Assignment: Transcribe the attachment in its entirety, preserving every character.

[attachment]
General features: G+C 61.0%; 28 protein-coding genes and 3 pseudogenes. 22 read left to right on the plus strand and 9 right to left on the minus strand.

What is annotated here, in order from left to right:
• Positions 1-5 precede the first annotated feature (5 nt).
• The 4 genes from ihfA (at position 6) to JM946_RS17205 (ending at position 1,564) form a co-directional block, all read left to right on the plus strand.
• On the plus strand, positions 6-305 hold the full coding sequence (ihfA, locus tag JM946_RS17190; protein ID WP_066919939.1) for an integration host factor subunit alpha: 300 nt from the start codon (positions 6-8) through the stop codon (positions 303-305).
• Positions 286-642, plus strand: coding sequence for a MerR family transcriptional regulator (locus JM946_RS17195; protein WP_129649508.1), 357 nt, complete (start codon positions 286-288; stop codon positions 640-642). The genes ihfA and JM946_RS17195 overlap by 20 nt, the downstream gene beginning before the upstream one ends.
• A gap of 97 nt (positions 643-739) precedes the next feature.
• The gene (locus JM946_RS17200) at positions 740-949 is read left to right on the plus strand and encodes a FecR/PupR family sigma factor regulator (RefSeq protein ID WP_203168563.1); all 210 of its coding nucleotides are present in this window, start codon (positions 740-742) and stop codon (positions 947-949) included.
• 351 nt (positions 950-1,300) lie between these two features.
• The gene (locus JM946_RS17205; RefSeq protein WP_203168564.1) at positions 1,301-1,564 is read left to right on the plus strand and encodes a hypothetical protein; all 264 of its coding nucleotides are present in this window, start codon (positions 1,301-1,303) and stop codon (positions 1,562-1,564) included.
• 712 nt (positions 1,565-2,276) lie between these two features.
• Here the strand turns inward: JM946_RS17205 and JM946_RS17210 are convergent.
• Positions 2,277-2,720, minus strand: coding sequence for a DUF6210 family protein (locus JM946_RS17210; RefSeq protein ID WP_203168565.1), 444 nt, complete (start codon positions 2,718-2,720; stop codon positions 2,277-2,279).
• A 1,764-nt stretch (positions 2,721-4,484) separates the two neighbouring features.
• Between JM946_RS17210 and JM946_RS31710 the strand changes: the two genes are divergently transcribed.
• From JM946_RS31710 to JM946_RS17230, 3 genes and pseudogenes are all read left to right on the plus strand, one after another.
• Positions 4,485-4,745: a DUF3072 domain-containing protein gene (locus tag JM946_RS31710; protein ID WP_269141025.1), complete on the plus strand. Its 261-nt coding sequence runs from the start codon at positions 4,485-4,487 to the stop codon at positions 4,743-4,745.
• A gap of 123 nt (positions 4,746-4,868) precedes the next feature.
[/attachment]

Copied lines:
General features: G+C 61.0%; 28 protein-coding genes and 3 pseudogenes. 22 read left to right on the plus strand and 9 right to left on the minus strand.

What is annotated here, in order from left to right:
• Positions 1-5 precede the first annotated feature (5 nt).
• The 4 genes from ihfA (at position 6) to JM946_RS17205 (ending at position 1,564) form a co-directional block, all read left to right on the plus strand.
• On the plus strand, positions 6-305 hold the full coding sequence (ihfA, locus tag JM946_RS17190; protein ID WP_066919939.1) for an integration host factor subunit alpha: 300 nt from the start codon (positions 6-8) through the stop codon (positions 303-305).
• Positions 286-642, plus strand: coding sequence for a MerR family transcriptional regulator (locus JM946_RS17195; protein WP_129649508.1), 357 nt, complete (start codon positions 286-288; stop codon positions 640-642). The genes ihfA and JM946_RS17195 overlap by 20 nt, the downstream gene beginning before the upstream one ends.
• A gap of 97 nt (positions 643-739) precedes the next feature.
• The gene (locus JM946_RS17200) at positions 740-949 is read left to right on the plus strand and encodes a FecR/PupR family sigma factor regulator (RefSeq protein ID WP_203168563.1); all 210 of its coding nucleotides are present in this window, start codon (positions 740-742) and stop codon (positions 947-949) included.
• 351 nt (positions 950-1,300) lie between these two features.
• The gene (locus JM946_RS17205; RefSeq protein WP_203168564.1) at positions 1,301-1,564 is read left to right on the plus strand and encodes a hypothetical protein; all 264 of its coding nucleotides are present in this window, start codon (positions 1,301-1,303) and stop codon (positions 1,562-1,564) included.
• 712 nt (positions 1,565-2,276) lie between these two features.
• Here the strand turns inward: JM946_RS17205 and JM946_RS17210 are convergent.
• Positions 2,277-2,720, minus strand: coding sequence for a DUF6210 family protein (locus JM946_RS17210; RefSeq protein ID WP_203168565.1), 444 nt, complete (start codon positions 2,718-2,720; stop codon positions 2,277-2,279).
• A 1,764-nt stretch (positions 2,721-4,484) separates the two neighbouring features.
• Between JM946_RS17210 and JM946_RS31710 the strand changes: the two genes are divergently transcribed.
• From JM946_RS31710 to JM946_RS17230, 3 genes and pseudogenes are all read left to right on the plus strand, one after another.
• Positions 4,485-4,745: a DUF3072 domain-containing protein gene (locus tag JM946_RS31710; protein ID WP_269141025.1), complete on the plus strand. Its 261-nt coding sequence runs from the start codon at positions 4,485-4,487 to the stop codon at positions 4,743-4,745.
• A gap of 123 nt (positions 4,746-4,868) precedes the next feature.